NAB Australia Wellbeing Report Highlights.

McInnes Associates NAB Australia wellbeing report blog coach workshops

For Q1 2018 the National Australia Bank (NAB) Annual Wellbeing Report fell to its lowest levels (of wellbeing) since it began in 2013. Ouch.

The key highlights – or should we say low lights:

Happiness was down 3.7 points to 62.6 (out of a possible 100).

Life satisfaction was down 3.6 points to 62.5.

Sense of life worth was down 3.0 to 65.4.

So for the wellbeing of the average Ozzie it’s down, down, down.

Although there were gains in how many Australians scored “not anxious yesterday” … one in four Australians continued to report high levels of anxiety during the quarter.

Wellbeing was best for: the over 50s; homeowners; married people; those earning six figures; professionals and two-person households.

Wellbeing was worst for: young women; single people; those earning less than $35,000; and non-home owners.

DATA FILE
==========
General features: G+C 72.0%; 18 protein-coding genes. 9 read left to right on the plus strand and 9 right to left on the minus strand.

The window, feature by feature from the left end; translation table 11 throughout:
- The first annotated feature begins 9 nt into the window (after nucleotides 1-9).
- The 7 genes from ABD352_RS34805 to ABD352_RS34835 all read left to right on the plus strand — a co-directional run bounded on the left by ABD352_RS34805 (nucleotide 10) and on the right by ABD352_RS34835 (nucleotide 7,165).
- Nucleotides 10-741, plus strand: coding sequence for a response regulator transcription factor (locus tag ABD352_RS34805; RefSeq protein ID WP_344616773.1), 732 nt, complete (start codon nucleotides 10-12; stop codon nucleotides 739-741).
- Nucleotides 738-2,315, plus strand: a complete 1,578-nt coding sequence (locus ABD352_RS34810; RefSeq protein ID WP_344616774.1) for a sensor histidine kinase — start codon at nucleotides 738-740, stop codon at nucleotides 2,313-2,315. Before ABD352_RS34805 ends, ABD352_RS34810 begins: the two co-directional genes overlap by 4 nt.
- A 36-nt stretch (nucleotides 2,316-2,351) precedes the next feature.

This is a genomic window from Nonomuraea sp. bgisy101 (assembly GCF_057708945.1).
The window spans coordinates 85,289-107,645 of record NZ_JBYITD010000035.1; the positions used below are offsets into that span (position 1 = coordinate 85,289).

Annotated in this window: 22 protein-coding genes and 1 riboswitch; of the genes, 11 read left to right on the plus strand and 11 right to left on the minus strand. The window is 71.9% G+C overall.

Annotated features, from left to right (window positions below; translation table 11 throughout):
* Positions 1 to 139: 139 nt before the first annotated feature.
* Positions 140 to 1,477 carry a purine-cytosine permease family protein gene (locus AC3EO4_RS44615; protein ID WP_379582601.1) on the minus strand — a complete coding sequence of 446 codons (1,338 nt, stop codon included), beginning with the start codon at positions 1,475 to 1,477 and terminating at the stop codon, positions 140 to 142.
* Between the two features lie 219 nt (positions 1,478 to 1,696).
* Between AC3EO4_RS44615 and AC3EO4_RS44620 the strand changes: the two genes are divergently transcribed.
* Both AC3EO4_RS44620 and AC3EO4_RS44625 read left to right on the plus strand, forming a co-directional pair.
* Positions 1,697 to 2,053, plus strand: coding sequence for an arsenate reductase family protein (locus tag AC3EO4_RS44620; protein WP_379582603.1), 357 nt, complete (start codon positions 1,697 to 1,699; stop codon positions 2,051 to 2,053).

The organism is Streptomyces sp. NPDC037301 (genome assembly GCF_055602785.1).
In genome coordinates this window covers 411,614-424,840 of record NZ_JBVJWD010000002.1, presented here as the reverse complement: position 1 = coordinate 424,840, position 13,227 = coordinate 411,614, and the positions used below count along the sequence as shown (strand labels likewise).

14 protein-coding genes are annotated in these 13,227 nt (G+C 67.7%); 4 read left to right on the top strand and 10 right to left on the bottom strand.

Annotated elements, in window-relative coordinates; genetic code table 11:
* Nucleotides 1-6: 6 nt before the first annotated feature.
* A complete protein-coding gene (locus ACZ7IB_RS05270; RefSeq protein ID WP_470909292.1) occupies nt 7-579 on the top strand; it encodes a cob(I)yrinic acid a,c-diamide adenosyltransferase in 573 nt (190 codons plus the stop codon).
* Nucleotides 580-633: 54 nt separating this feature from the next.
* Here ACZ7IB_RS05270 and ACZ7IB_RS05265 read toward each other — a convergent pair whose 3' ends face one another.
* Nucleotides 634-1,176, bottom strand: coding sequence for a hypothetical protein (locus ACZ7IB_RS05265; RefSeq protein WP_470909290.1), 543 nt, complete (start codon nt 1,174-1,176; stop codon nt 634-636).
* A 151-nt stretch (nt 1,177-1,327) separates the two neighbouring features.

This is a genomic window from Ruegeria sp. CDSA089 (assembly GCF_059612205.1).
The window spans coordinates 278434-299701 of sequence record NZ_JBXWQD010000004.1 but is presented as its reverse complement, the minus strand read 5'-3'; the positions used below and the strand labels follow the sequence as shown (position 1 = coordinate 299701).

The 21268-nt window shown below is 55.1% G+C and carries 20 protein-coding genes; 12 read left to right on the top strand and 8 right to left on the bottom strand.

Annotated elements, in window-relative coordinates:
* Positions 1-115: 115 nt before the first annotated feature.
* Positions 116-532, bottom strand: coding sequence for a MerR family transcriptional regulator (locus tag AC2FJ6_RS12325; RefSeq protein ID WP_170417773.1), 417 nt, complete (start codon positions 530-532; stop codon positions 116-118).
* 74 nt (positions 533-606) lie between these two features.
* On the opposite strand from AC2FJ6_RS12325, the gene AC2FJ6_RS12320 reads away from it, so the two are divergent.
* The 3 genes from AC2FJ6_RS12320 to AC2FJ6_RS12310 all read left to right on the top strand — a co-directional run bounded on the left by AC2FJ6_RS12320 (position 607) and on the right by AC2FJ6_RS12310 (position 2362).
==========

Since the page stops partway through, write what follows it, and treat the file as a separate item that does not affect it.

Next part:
Zoning in on anxiety, young women lose again – being the most anxious group (18-29 yrs).  There is some good news for young anxious women: they are coping with their anxiety better than some over-all less anxious groups (e.g. people living in Tasmania).

What does this mean?

There is talk on the radio this week that perhaps GDP as an indicator of a country’s success is outdated, that perhaps the populations’ wellbeing is just as (or more) important.

The Sydney Morning Herald could not agree more:

“The contrast between the gloomy wellbeing survey and upbeat growth figures was also a neat reminder that GDP is an inadequate indicator of our collective welfare.  As the American politician Robert Kennedy famously pointed out 50 years ago, GDP measures everything “except that which makes life worthwhile”.”

There is also an argument that economic growth is not being represented in wage growth, which is not going well for the average Australian.  This hits close to home.  On today, of all days, when here in New Zealand our primary school teachers are striking.  John Campbell interviewed Auckland teachers earning around $50k and paying around $400-500 per week in rent?!?!  You do the maths – see if you could eat well off that?

When it comes to our individual and joint wellbeing, I feel there is more going on than the gap between individual wages and wider economic growth.  What are your thoughts?

Yours as ever

The Wellbeing@WorkDr

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